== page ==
Saturday, January 31, 2009

City Beneath the Surface Above: Public Archaeology and the City Walls of Ancient Athens

On Thursday morning, Leda Costaki took us on a search for the city walls of ancient Athens.

Leda Costaki, whose 2006 dissertation explored the road system of Athens, explains the city walls visible in the Kerameikos. They are made up of two parts, the wall itself, and the proteichisma, the wall ‘in front of the wall.’ So two walls, with ring roads and moats included. Here note the multiple phases of the structure, marked by different types of stone and different construction techniques.

Since Athens has been inhabited continually for several thousand years, multiple versions of the fortification walls are known. There's the pre-Persian War wall, the Themistoklean Wall (5th c. BCE), the Kononian fortifications (4th c. BCE), the Valerian Walls (3rd c. CE), the Justinian repairs, the 13th c. Medieval fortifications, and the Turkish fortifications (utterly demolished as soon as the Greeks gained independence in the 1820s). Numerous cemetaries have been found surrounding the exterior of the walls/gates, such as the famous Kerameikos cemetary.
The infamous CGMs (columnar grave monuments) of Athens, stored behind the Kerameikos Museum).

Because Athens has been continually inhabited since antiquity, with the population skyrocketing in the last two hundred years, archaeological excavation has had to deal with the modern inhabitants of the city. Over the past century, the approaches archaeologists have employed have been varied, from buying plots of land and dismantling houses to forcibly moving refugee camps in preference for the ancient remains. It hasn’t always been pretty. But when it comes to the ancient city walls, modern building has usually been allowed to precede, provided it keeps the walls relatively intact. Leda’s lecture was most interesting, for me at least, because she addressed the difficulties the Archaeological Service has had preserving remains amidst a modern metropolis.

Every time construction begins, builders must get the approval of the Service, and if antiquities appear while foundations are being dug and concrete poured, then the Service swoops in to perform a ‘rescue excavation.’ Leda stressed the enormous pressure weighing on the shoulders of the Service members, who are hounded on all sides by historians, archaeologists, land owners, construction companies, and governmental offices. Usually all they can do is scramble in get the antiquities out as fast as possible – they don’t have the luxury of meticulous record keeping, detailed measurements, and copious notebooks that other archaeological teams enjoy. In and out – save the antiquities from destruction and looting – then move on.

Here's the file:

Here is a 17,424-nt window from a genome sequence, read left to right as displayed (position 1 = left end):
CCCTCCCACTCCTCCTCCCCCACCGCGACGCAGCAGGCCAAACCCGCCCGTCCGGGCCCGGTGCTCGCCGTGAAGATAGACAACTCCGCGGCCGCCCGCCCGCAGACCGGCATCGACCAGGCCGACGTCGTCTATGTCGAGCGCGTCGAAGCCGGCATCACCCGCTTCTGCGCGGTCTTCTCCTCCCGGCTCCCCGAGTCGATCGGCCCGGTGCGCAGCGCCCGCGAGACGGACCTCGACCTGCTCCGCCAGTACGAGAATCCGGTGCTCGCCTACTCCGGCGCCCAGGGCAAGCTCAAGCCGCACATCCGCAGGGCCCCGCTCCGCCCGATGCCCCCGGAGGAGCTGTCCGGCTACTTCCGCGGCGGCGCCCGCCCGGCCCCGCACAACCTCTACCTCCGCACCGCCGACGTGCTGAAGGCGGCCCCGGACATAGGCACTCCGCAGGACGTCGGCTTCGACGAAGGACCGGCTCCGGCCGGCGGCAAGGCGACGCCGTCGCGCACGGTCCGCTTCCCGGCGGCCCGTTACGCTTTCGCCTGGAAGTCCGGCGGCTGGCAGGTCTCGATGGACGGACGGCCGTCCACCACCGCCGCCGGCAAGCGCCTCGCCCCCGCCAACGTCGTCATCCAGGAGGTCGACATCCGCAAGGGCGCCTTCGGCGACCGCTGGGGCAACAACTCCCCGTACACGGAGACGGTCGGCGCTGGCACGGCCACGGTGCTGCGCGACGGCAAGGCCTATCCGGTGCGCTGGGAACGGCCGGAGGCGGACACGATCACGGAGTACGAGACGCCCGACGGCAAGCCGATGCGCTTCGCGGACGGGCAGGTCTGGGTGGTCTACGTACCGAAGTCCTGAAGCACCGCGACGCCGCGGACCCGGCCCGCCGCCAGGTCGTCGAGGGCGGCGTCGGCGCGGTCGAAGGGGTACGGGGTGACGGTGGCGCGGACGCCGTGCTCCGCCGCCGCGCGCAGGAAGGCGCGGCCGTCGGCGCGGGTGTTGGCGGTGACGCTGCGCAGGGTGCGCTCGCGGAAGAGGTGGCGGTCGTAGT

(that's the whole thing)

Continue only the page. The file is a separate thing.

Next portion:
Leda provided some fascinating history of rescue excavations in Athens, which became a problem as soon as Greece gained independence in the 1800s and the population swarmed in from the countryside. More recent waves of population movement into the city and the subsequent construction of buildings led to an enormous amount of rescue excavations in the 1960s and 1970s. In the 80s, however, the Archaeological Service was contending more with the impact of cars, since overpasses, highways, and other infrastructure needed by an automobile nation were changing the landscape of the city. In the 90s, it was all about the new metro system, abundant remains showing up pretty much everywhere a new metro station or line was planned. And then, of course, there were the 2004 Olympics, which transformed the city and cost approximately 7 billion euros.

The Archaeological Service has also had to determine how best to preserve certain remains (like city walls) while also meeting the needs of construction projects. Leda’s lecture on the city walk was structured around the different preservation philosophies employed over the last several decades.

Will Bruce, Rebecca Ammerman, and Ben Sullivan peak through grating to view parts of the city wall.

The walls, for example, have been hidden away in basements.

They have been preserved in, you guessed it, parking garages, with no signs whatsoever indicating to car owners that they are parked next to the fortification walls of ancient Athens, 2,400 years old.

In this case, the 4th c. BCE proteichisma is housed in the parking garage, but the main wall was actually entirely dismantled and move to the plateia outside.

More recently, there has been an interest in making sure the walls are available to the public.